THE HAGUE, Netherlands, July 4 (UPI) -- The judge at the war crimes trial for former Bosnian Serb commander Ratko Mladic ordered Mladic removed from the courtroom Monday after he became disruptive.
Mladic repeatedly interrupted the proceedings of the International Tribunal for the Former Yugoslavia at The Hague, Netherlands, challenging the legitimacy of the tribunal, The New York Times reported.
"I'm not going to listen to this," Mladic told Judge Alphons Orie during an exchange about court's right to enter pleas on the defendant's behalf.
Mladic said he refused to enter pleas because he wasn't represented by lawyers of his choice. The court had appointed a lawyer to represent him but Mladic said he wants to be represented by two different lawyers, including one from Russia.
After several warnings to Mladic not interrupt, Orie said: "The court orders that you be removed from the courtroom."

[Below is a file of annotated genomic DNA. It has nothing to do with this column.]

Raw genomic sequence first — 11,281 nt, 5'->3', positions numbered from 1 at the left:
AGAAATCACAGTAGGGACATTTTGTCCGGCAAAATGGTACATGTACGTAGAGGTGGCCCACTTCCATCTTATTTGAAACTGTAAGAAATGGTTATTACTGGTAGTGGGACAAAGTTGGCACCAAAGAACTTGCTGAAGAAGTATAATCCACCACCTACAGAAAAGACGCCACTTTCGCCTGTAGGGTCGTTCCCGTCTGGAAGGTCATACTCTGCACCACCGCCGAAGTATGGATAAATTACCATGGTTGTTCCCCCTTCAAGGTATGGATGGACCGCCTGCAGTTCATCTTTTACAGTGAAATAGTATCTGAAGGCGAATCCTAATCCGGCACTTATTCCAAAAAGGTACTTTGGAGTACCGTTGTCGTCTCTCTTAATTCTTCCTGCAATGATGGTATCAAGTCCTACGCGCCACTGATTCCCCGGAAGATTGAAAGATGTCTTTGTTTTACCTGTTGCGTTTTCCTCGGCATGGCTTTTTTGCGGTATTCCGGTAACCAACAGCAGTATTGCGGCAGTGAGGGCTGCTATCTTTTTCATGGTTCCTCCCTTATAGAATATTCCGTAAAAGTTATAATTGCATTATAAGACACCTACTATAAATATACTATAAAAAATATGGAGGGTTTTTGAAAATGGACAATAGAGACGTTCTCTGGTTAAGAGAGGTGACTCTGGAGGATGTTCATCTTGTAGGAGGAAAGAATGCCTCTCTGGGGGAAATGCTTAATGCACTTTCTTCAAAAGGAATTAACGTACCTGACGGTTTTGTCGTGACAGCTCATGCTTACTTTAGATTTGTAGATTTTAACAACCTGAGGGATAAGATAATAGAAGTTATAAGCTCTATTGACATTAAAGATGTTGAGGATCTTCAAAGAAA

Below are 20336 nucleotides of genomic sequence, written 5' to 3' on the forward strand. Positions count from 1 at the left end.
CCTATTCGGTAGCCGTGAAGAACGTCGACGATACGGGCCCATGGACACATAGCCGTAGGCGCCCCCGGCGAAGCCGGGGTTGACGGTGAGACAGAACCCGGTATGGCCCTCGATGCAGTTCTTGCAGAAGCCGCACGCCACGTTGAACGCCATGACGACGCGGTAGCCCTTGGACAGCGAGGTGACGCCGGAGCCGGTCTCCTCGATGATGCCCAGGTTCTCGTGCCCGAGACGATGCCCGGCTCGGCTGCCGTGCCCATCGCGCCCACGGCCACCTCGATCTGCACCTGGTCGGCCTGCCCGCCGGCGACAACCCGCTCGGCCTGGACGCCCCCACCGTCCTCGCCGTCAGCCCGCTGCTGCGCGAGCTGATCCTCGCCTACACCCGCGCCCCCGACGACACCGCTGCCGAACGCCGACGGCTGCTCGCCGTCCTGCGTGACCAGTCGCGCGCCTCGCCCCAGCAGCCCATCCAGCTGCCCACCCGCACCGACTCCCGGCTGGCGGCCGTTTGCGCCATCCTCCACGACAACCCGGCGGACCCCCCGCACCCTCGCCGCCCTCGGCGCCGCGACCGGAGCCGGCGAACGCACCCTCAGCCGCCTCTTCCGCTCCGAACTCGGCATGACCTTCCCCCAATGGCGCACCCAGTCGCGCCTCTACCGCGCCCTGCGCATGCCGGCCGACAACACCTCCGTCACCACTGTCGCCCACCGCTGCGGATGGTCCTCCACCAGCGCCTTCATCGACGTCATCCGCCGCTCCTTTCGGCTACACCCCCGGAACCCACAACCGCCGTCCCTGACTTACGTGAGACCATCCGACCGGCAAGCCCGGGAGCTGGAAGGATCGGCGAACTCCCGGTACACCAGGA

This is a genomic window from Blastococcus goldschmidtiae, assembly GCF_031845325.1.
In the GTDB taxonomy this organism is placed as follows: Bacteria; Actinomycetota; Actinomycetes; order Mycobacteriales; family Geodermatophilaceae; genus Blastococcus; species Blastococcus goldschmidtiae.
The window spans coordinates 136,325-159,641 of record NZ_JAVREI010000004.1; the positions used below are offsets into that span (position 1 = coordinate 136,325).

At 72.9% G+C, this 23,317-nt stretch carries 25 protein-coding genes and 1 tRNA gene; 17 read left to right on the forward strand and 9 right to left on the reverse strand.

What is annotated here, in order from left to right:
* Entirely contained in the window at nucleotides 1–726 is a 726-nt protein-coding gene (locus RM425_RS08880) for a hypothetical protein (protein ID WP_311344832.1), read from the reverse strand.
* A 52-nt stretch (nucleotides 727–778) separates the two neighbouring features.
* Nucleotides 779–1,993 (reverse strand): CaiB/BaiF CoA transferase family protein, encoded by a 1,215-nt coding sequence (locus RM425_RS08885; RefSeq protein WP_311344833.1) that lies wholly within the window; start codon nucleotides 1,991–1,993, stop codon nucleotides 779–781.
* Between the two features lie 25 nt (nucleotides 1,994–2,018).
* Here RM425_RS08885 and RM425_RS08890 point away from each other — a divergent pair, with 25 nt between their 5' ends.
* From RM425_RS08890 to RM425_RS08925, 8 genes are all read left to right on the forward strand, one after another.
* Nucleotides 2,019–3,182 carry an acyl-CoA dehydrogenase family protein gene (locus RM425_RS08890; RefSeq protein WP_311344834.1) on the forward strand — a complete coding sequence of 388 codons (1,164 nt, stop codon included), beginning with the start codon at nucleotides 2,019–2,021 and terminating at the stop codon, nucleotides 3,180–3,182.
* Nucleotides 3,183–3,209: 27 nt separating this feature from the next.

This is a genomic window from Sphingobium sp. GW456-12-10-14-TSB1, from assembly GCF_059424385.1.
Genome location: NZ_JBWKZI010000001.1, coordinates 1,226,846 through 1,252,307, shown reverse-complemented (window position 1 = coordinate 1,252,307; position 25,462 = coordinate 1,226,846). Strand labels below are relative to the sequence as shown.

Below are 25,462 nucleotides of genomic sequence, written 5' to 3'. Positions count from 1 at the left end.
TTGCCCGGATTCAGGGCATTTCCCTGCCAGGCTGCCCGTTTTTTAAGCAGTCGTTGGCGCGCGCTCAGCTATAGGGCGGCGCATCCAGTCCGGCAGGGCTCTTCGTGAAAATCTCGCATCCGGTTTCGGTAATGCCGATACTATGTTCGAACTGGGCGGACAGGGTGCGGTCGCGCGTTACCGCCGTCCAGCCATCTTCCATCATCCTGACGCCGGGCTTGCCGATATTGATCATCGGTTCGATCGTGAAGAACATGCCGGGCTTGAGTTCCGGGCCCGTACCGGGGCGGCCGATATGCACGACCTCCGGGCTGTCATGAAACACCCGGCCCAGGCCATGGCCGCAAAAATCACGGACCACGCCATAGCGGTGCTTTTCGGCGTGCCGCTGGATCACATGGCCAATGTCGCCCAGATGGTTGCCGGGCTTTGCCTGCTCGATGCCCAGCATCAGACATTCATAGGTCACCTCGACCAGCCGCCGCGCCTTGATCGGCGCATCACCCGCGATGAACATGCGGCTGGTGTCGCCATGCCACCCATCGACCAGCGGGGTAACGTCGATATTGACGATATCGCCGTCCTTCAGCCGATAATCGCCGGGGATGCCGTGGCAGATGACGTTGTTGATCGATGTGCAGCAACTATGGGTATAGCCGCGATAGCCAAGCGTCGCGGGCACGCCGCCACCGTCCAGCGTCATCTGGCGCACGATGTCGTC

"This is not a court," Mladic said. "Who are you? You are not allowing me to breathe."
Mladic was arrested in Serbia on May 26 after nearly 16 years on the run. The 69-year-old military commander was indicted in 1995 by the tribunal for genocide, war crimes and crimes against humanity. He is accused of being responsible for ethnic cleansing in Bosnia from 1992 to 1995, including the siege of Sarajevo, the Srebrenica massacre and the hostage-taking of U.N. personnel.
Returning from a recess, Orie returned and entered pleas of not guilty on Mladic's behalf.
The day's session began with Orie warning Mladic and the gallery that non-verbal communication would not be tolerated, Radio Netherlands Worldwide reported.